* "The Game" will be Ohio State's Super Bowl. I can't stress enough how badly the Buckeyes will want to win that game in Columbus before watching the postseason from home.
10 Defensive Starters Return
Scott Halleran/Getty Images
It may not look like a good thing right now, but Ohio State returns 10 defensive starters from an extremely talented, yet inexperienced unit.
The Buckeyes should have one of the Big Ten's better defensive lines, as All-American John Simon, a healthy Johnathan Hankins, Garrett Goebel and Adam Bellamy come back.
Etienne Sabino, Storm Klein and Ryan Shazier will fill the linebacker positions. Only Andrew Sweat (and Tyler Moeller, who was a situation player) will be missing, and Shazier saw significant playing time during his injury towards the end of the season.
The entire secondary is back, including senior cornerback Travis Howard.
Ohio State allowed 21.0 points per game in 2011, which ranked 27th in the NCAA out of 120 schools.
Braxton Miller, Receiving Corps
Gregory Shamus/Getty Images
If you haven't heard of Braxton Miller yet (where the heck have you been?), just go to YouTube.com and look up his play versus Wisconsin.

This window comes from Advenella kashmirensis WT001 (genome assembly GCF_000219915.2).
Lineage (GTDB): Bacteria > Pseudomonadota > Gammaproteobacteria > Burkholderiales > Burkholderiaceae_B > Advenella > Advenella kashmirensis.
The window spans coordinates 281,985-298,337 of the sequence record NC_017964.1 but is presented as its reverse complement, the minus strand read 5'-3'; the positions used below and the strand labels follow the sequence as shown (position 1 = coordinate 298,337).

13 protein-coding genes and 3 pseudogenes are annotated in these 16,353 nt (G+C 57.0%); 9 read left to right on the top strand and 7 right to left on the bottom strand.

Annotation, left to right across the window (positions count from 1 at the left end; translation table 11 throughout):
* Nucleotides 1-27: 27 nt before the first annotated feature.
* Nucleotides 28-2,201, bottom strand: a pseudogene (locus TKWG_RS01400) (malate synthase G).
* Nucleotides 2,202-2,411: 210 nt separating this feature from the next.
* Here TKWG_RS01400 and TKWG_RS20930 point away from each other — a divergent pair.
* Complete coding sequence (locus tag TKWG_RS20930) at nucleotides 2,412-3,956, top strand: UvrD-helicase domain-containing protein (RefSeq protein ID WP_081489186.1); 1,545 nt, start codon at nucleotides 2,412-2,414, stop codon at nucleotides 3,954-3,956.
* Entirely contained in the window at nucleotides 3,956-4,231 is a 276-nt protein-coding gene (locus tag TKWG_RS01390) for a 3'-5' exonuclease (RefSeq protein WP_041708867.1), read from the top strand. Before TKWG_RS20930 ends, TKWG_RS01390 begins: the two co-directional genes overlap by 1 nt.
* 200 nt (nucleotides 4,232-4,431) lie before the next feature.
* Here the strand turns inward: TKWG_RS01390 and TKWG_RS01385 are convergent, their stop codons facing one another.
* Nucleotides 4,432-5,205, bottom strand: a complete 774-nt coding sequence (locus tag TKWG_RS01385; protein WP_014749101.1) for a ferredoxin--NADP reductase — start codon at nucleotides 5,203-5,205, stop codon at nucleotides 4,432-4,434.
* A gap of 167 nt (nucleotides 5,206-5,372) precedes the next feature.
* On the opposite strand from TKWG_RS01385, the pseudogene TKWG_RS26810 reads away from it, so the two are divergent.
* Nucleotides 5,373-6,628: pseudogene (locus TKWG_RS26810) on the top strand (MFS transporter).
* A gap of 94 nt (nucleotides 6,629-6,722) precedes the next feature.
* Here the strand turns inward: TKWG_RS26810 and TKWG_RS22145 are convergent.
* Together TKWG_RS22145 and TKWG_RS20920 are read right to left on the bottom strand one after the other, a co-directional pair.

That pretty much describes the type of player he is and will be moving forward.
Of course, he does have his downsides. Miller, an outstanding dual-threat quarterback, lacked consistency in the pass game and made plenty of freshman mistakes when under pressure. He's still learning the right time to tuck it away and scramble or throw the ball away and avoid the sack.
But what true freshman doesn't struggle with that?
A lot of the blame can definitely go to the conservative offensive game plan (thanks and good riddance, Jim Bollman) and very young wide receivers, but Urban Meyer is a quarterback-savvy football coach and will build the offense around Miller's strengths.
The upcoming sophomore QB will flourish in the next few seasons in Meyer's vibrant scheme.
It helps that leading receiver Devin Smith, tight end Jake Stoneburner—who had seven touchdowns in 2011—Corey Brown, Chris Fields and Verlon Reed all return with game-time experience under their belt and a chip on their shoulder after finishing 115th (127.0 yards per game) in the nation through the air.
Like I said, there's plenty of reasons to be ecstatic when September rolls around. God Bless and Go Buckeyes!